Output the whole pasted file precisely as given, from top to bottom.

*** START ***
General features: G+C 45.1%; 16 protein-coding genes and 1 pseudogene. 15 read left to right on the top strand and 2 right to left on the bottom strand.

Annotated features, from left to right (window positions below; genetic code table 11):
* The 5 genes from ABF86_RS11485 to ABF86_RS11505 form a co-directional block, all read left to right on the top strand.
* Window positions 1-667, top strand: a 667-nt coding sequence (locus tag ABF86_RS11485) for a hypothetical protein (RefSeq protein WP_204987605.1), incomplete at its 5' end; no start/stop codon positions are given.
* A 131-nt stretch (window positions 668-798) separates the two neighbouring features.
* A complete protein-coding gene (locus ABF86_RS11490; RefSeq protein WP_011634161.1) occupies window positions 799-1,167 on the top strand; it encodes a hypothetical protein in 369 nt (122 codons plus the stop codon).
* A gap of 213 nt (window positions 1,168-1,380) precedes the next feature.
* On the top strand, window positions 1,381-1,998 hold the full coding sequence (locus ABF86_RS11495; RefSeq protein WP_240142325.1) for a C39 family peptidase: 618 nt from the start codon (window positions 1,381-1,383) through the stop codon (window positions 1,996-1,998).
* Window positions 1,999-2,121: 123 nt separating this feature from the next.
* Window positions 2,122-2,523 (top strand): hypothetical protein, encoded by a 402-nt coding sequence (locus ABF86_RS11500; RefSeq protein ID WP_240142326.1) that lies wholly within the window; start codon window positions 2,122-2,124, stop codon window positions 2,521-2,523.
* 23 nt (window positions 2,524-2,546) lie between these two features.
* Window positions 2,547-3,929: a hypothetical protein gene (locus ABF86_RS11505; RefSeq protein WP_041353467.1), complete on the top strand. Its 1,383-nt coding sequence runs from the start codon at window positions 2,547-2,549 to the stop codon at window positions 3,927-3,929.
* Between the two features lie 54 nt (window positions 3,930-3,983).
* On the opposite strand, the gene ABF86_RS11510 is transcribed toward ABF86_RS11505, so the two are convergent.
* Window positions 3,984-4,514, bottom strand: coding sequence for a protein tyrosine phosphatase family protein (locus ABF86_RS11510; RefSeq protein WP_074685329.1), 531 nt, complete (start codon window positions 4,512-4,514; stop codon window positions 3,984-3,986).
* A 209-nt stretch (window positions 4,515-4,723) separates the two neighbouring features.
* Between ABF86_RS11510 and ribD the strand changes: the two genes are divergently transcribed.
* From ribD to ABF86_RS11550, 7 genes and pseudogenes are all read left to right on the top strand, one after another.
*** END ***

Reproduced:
General features: G+C 45.1%; 16 protein-coding genes and 1 pseudogene. 15 read left to right on the top strand and 2 right to left on the bottom strand.

Annotated features, from left to right (window positions below; genetic code table 11):
* The 5 genes from ABF86_RS11485 to ABF86_RS11505 form a co-directional block, all read left to right on the top strand.
* Window positions 1-667, top strand: a 667-nt coding sequence (locus tag ABF86_RS11485) for a hypothetical protein (RefSeq protein WP_204987605.1), incomplete at its 5' end; no start/stop codon positions are given.
* A 131-nt stretch (window positions 668-798) separates the two neighbouring features.
* A complete protein-coding gene (locus ABF86_RS11490; RefSeq protein WP_011634161.1) occupies window positions 799-1,167 on the top strand; it encodes a hypothetical protein in 369 nt (122 codons plus the stop codon).
* A gap of 213 nt (window positions 1,168-1,380) precedes the next feature.
* On the top strand, window positions 1,381-1,998 hold the full coding sequence (locus ABF86_RS11495; RefSeq protein WP_240142325.1) for a C39 family peptidase: 618 nt from the start codon (window positions 1,381-1,383) through the stop codon (window positions 1,996-1,998).
* Window positions 1,999-2,121: 123 nt separating this feature from the next.
* Window positions 2,122-2,523 (top strand): hypothetical protein, encoded by a 402-nt coding sequence (locus ABF86_RS11500; RefSeq protein ID WP_240142326.1) that lies wholly within the window; start codon window positions 2,122-2,124, stop codon window positions 2,521-2,523.
* 23 nt (window positions 2,524-2,546) lie between these two features.
* Window positions 2,547-3,929: a hypothetical protein gene (locus ABF86_RS11505; RefSeq protein WP_041353467.1), complete on the top strand. Its 1,383-nt coding sequence runs from the start codon at window positions 2,547-2,549 to the stop codon at window positions 3,927-3,929.
* Between the two features lie 54 nt (window positions 3,930-3,983).
* On the opposite strand, the gene ABF86_RS11510 is transcribed toward ABF86_RS11505, so the two are convergent.
* Window positions 3,984-4,514, bottom strand: coding sequence for a protein tyrosine phosphatase family protein (locus ABF86_RS11510; RefSeq protein WP_074685329.1), 531 nt, complete (start codon window positions 4,512-4,514; stop codon window positions 3,984-3,986).
* A 209-nt stretch (window positions 4,515-4,723) separates the two neighbouring features.
* Between ABF86_RS11510 and ribD the strand changes: the two genes are divergently transcribed.
* From ribD to ABF86_RS11550, 7 genes and pseudogenes are all read left to right on the top strand, one after another.